“Today the British Empire is held together by sentiment rather than force, and whatever develops friendships will stimulate that understanding and goodwill. Therefore, an assemblage of the best athletes in the Empire will not only strengthen national pride, but should develop social ties that will tend to seal more strongly the bonds of Empire.”

Henry Roxborough, cited in Kidd, p.72

The Celtic Nations Unite in Disunity

Although Robinson was persuasive, the BOC remained steadfast in their opposition to an event rivalling the Olympics.
A newspaper clipping in the CGS Archive from The Evening Dispatch, (Wednesday, February 26, 1930) carries the headline: “A Team For Canada: Inducements for Scots to Go Separately”.
The article reports on a meeting of various Scottish sporting bodies on 25th February 1930 in Edinburgh to consider the prospect of joining the Empire Games being set up in Canada.
It reported that, “the Canadians want a separate Scottish team, and are prepared to help financially if one can be got together”.
A further article on the same page continues “British Empire Games. Will Scotland Send a Team to Canada? Financial Help.” It reports on a meeting to decide if it was practical to send a team to the first Empire Games in Hamilton, Ontario in August 1930.

 Bobby Robinson as the instigator of the Games addressed members of the Scottish sports federations in the Free Gardeners Hall, Picardy Place, Edinburgh.
James Warlaw, president of the Scottish Amateur Athletics Association presided over the meeting, where the initial idea for the Games to be exclusively based on track and field events was overturned following pressure from representatives of boxing, wrestling, rowing, swimming, lawn bowls, tennis, yachting and football for inclusion of their sports.

They had estimated the cost for sending each competitor from Scotland would be £60 per athlete. The article states: “The United Kingdom is now in the show with both feet. When the national committee was formed in London, the idea was to have a British team. They (the Canadians) had rather surprised them by saying that it was Canada’s desire to have teams from England, Scotland, Ireland, and possibly Wales.”
The Canadian move to ‘divide and conquer’ had won the day, and smoothed by the generous offer to the Scots of £200 towards the cost of sending its athletes.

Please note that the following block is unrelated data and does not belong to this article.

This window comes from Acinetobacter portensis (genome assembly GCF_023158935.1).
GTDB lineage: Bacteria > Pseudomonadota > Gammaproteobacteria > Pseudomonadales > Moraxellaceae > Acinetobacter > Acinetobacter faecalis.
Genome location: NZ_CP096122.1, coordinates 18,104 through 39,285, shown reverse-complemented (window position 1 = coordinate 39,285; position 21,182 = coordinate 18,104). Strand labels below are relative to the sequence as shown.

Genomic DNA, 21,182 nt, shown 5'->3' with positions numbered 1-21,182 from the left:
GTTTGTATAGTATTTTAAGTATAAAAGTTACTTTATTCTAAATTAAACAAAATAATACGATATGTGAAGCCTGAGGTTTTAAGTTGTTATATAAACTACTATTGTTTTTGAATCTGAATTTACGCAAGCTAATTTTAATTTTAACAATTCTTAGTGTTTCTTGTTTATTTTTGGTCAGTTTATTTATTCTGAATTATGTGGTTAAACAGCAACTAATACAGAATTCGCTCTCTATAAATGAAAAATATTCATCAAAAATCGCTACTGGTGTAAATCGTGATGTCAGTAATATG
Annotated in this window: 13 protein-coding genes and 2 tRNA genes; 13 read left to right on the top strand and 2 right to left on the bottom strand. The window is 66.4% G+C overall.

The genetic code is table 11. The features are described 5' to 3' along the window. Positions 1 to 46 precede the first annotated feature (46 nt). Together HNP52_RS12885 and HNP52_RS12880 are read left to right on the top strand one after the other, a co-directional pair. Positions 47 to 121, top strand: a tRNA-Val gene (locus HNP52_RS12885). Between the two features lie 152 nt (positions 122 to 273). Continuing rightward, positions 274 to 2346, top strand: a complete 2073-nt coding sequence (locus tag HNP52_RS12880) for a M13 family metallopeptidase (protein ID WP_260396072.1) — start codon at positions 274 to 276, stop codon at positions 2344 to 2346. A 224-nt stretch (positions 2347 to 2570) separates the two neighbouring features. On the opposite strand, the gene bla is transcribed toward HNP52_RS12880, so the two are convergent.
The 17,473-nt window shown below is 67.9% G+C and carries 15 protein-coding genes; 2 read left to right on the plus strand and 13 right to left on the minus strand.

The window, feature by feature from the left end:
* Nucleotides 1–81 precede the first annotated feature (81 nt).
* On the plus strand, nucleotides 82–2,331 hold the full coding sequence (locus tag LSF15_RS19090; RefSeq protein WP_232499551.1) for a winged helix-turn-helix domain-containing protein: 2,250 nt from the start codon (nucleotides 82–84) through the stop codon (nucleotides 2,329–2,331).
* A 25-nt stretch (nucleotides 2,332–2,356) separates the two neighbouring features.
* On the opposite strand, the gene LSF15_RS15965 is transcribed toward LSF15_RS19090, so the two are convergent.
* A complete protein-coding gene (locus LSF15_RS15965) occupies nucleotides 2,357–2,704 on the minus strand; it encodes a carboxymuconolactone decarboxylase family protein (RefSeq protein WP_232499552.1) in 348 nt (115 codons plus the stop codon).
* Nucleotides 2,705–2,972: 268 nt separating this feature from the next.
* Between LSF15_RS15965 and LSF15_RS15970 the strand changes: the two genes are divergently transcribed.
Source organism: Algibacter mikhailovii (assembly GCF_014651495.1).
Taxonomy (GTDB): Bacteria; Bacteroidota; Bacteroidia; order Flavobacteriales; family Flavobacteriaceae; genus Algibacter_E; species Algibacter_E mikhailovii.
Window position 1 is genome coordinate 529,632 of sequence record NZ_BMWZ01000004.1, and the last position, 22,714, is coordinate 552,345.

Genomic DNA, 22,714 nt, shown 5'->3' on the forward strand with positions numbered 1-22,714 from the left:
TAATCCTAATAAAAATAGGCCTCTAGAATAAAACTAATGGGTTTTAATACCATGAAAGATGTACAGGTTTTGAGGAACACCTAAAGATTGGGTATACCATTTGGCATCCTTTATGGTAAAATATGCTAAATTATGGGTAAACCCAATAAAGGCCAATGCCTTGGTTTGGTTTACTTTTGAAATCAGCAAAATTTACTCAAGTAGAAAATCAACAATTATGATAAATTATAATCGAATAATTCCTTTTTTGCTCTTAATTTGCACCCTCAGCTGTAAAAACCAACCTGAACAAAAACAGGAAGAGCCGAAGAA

Hamilton would put up the cost of the Games, including housing and subsistence for all the athletes. The journey would take one week to get there, one week for the Games and a week to return. It was resolved that Scotland would do its best to send a team and that the Scottish federations would meet in the City Chambers to decide how to proceed. The star athlete of the era was Eric Liddell, and it was hoped he might compete for Scotland.

Another newspaper article from The Scotsman reports similar information, but also additionally notes that Lord Derby was the president of the new Federation set up in London, but the Canadians debunked a British team and requested separate teams for the home nations.

The first Games were viewed as a great success. Hamilton got a new pool and $9000 of equipment. The revenue of $15000 helped repay some of the $19000 city grant. A Games Federation was established, and Johannesburg chosen for the next Games. The South African’s promptly made it clear that black athletes would not be welcome. In 1931, Canadian’s and others refused to accept the exclusion and forced the Federation to change venue to London.

It was not until after the first British Empire Games, on 30th April 1931, that the new Scottish National Sports Federation (now Commonwealth Games Scotland) was formed. It’s first Secretary, George Ferguson, took delight in the knowledge that Scotland had formalised its association with the Empire Games ahead of his English counterparts. In a letter to Evan Hunter of the English federation in April 1932, Ferguson writes:

“I am delighted to hear that England is at last awake and about to follow the good example of Scotland and form a Council for England of the Empire Games Federation. I accordingly, and with the compliments of Scotland, send to our weaker brother a copy of our Constitution with the advice “Go ye and do likewise”.

A fantastic bit of bravura from the Scot to the English administrators of sport. The letter notes a general agreement to form a Federation as early as 1928, and certainly by 1930, but that a constitutional arrangement was not in place until 1932 when they met at the Los Angeles Olympic Games. The first ever meeting of the Council of the British Federation took place in London in January 1933.

So the answer to the question, ‘why Team Scotland?’, is that the British Olympic movement, which was dominated by the English, was usurped by the Canadian journalist and sports administrator Bobby Robinson in his attempts to rally support for the Empire Games in Hamilton by directly engaging the Scots, Welsh and Irish to establish their own teams and circumvent any attempts of blocking the Games by the English.

Professor Richard Haynes


Bruce Kidd (1996) The Struggle for Canadian Sport. Toronto: University of Toronto Press.